Two Maine health organizations are receiving USDA grants to provide opioid-addiction treatment for patients in rural areas and to fund drug recovery-training for professionals.
"In rural areas, access to healthcare has been identified as one of those issues that's a barrier to treatment, or a barrier to recovery," says USDA Rural Development State Director Tim Hobbs.
Hobbs says the Maine Rural Health Collaborative will receive almost $480,000 to establish a telemedicine system linking providers in Aroostook, Hancock, Penobscot and Washington counties, with drug treatment specialists elsewhere in Maine and New Hampshire.
Hobbs says the project will serve more than 115,000 people across those counties. They would go to a local health center to receive treatment via high quality video link and, he says, perhaps have to travel only 30 minutes instead of two hours.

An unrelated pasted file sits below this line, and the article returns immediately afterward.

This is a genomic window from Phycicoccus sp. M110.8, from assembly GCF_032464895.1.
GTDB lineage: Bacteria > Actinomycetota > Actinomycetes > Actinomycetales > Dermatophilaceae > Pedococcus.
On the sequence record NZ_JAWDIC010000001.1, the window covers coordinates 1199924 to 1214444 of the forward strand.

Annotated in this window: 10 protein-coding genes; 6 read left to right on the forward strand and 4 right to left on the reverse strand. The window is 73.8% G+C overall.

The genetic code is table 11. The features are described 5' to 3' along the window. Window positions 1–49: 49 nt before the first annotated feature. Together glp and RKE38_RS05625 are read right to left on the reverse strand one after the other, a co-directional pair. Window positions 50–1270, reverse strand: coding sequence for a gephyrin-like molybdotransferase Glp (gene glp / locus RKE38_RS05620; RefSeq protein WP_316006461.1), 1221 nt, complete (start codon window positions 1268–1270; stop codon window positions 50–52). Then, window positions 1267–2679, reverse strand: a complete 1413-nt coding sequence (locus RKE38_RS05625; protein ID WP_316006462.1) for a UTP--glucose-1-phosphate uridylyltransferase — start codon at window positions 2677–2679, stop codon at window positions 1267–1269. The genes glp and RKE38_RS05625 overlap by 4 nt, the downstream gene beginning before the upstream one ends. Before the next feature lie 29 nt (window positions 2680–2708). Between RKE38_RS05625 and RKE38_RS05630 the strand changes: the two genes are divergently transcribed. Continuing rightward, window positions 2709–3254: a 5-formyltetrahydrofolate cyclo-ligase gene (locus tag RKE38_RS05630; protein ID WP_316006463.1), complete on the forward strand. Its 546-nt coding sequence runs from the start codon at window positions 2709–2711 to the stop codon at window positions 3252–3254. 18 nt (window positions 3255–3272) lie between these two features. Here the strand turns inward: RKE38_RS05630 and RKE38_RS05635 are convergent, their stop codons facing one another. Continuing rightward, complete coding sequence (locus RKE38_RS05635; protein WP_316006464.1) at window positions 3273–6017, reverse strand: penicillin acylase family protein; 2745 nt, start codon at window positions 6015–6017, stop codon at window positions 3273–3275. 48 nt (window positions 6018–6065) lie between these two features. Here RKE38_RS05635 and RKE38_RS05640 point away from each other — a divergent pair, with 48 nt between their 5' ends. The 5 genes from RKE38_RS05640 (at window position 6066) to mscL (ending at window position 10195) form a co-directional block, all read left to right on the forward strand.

Hobbs says treating remote patients from home has been discussed, but rural internet just isn't reliable enough.
"That is the limiting factor,” he says. “The availability of that high quality internet just isn't there today."
Maine Quality Counts will receive more than $87,000 to provide distance-opioid recovery training to law enforcement, health workers and others.
The funds are part of a $37 million USDA package designed to address opioid misuse through more rural telemedicine.